(Corrects spelling of Volvo executive’s name in the sixth
paragraph of story published June 11.)
(Bloomberg) — The Obama administration is poised to
deliver a victory to engine makers at the expense of truck
manufacturers in the next stage of the U.S. government’s plan to
tackle climate change.
The Environmental Protection Agency is about to propose
fuel economy standards that would mandate efficiency gains in
engines and transmissions made by companies like Cummins Inc.
and Eaton Corp., according to executives who have been in
discussions with the regulator.
That will encourage the development of new technology, and
the replacement of engines.
“It’s a huge deal,” said Mihai Dorobantu, Eaton’s
director of technology planning and government affairs. “It’s
an opportunity for advanced technology to contribute both to the
economics of the sector and the environment in which we all
Truckmakers had pushed for eliminating the engine target
and just testing the whole vehicle the way automobiles are
assessed. That way, fuel consumption targets could be met with
less expensive changes, such as improved aerodynamics.
“An overly stringent engine standard could force the
introduction of technologies and design changes prematurely,
resulting in added costs, weight, vehicle complexity and,
ultimately, potentially delaying customer adoption,” said Steve
Berry, director of regulatory affairs for Volvo AB’s North
Environmental groups are pushing President Barack Obama to
deliver fuel-economy improvements of 40 percent from 2010
levels, something they say is both technologically feasible and
long overdue because tractor-trailers average 6 miles per gallon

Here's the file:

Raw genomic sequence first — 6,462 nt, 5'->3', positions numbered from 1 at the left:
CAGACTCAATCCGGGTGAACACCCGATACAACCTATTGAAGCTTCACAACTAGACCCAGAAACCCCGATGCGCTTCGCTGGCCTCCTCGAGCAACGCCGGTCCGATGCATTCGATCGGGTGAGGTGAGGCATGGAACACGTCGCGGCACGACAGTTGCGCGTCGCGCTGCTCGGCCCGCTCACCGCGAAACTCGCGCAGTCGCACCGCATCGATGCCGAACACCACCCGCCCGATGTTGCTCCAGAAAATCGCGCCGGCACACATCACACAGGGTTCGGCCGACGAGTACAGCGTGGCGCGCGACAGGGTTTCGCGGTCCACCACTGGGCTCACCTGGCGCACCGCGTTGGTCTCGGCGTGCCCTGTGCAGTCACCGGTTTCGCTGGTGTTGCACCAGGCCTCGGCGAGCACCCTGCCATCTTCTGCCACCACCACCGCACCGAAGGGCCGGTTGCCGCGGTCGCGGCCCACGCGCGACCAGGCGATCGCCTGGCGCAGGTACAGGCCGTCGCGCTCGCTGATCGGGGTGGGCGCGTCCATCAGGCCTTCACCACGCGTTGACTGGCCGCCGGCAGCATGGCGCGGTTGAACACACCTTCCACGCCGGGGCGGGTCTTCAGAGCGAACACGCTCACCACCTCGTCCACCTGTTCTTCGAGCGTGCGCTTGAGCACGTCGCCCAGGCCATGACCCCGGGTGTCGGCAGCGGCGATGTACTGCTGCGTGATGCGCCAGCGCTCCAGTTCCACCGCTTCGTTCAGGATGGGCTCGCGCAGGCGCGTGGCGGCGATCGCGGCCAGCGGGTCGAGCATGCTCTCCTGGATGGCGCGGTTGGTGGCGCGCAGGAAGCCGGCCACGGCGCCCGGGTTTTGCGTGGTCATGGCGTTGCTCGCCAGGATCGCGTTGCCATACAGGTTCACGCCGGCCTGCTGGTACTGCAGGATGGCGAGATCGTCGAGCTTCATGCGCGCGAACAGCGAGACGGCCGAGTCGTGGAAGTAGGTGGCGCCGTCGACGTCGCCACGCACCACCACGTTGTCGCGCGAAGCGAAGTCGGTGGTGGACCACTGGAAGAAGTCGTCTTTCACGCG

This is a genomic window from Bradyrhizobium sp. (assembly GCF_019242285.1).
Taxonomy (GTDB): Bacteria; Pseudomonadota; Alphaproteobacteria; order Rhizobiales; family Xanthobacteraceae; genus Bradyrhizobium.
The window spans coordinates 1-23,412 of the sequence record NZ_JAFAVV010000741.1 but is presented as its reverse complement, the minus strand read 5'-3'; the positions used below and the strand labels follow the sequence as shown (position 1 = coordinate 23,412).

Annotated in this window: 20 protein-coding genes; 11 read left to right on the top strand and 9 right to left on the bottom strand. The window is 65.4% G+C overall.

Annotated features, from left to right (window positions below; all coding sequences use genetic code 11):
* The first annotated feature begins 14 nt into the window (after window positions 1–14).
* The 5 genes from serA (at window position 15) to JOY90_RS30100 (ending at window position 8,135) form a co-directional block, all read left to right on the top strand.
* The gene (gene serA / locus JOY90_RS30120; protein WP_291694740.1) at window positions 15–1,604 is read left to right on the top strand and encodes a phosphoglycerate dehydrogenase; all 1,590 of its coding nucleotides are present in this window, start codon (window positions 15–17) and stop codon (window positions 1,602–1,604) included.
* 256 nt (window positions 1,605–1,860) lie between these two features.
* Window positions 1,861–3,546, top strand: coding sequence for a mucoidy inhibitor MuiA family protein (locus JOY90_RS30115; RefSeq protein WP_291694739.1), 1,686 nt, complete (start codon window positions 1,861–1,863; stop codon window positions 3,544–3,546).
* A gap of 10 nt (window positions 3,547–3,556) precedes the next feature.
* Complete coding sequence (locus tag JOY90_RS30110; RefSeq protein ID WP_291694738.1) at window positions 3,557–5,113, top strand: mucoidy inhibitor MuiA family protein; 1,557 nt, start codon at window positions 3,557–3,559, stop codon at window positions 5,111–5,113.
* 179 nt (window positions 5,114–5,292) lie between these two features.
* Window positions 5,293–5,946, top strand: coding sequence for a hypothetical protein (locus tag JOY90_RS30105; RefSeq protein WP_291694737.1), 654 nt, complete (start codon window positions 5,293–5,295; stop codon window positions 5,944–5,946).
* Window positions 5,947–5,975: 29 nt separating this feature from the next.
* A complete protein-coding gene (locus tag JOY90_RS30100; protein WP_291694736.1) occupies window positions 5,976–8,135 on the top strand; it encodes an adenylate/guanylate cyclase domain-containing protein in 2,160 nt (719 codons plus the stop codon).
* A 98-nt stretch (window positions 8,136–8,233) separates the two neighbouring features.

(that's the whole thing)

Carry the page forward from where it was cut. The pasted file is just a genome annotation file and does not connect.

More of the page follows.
of diesel. That change alone could cut U.S. oil use by 1.4
million barrels a day and eliminate more than twice the
greenhouse gases as New Jersey emits each year, according to the
An EPA spokeswoman, Liz Purchia, declined to comment on the
agency’s plans ahead of the release of the trucking proposal,
which industry representatives said they expect this month. The
Obama administration will then accept public comment before
issuing a final regulation next year.
One of the key decisions for the EPA and the National
Highway Traffic Safety Administration is how to measure gains
from the engine and the overall vehicle. Under the proposal
nearing release, engines will be tested the same way emissions
are measured. Vehicles will be measured by using a computer
model instead of the dynamometers used to test cars.
That approach is also supported by Cummins, said Brian
Mormino, the company’s executive director for worldwide
environmental strategy and compliance.
The EPA will also be proposing a third set of standards for
trailers, whose boxy design has been largely unchanged for
Trucks account for 4 percent of vehicles on the road and 20
percent of the transport sector’s carbon emissions. Setting
tougher rules is necessary if the U.S. will achieve the cuts in
carbon emissions Obama pledged in United Nations climate
negotiations, the World Resources Institute said in a report
“This is a very significant segment of our economy that
needs to come under the climate plan the president is putting
together,” said Margo Oge, former director of the EPA’s office
of transportation and air quality. “It’s a big deal to have a
standard that pushes innovation and reins in fuel consumption.”
Daimler Trucks North America LLC has warned regulators
against engine standards that aren’t aligned with real-world
operations, Sean Waters, director of product compliance and
regulatory affairs, said in a statement.
The company, which makes Freightliner trucks, is still
“optimistic the final rule will be consistent with our goals of
providing real-world fuel economy benefits that reduce the real
cost of ownership for our customers,” Waters said.
The rules will represent the second time in history that
U.S. regulators will propose efficiency standards for the more
than 7 million tractor trailers and other kinds of heavy-duty
trucks that haul most of the nation’s goods.
Waste Management Inc., which has a fleet of 18,500 garbage
and collection vehicles, is part of a group of companies helping
the EPA develop the standards. Most of the new trucks the
company is buying run on natural gas, which cuts greenhouse-gas
emissions by 20 percent over diesel, said Kerry Kelly, senior
director for federal affairs.
“It’s been a good process so far, and so we feel that
we’ll get to a reasonable rule we can support,” Kelly said.
To contact the reporters on this story:
Jeff Plungis in Washington at
Mark Drajem in Washington at
To contact the editors responsible for this story:
Jon Morgan at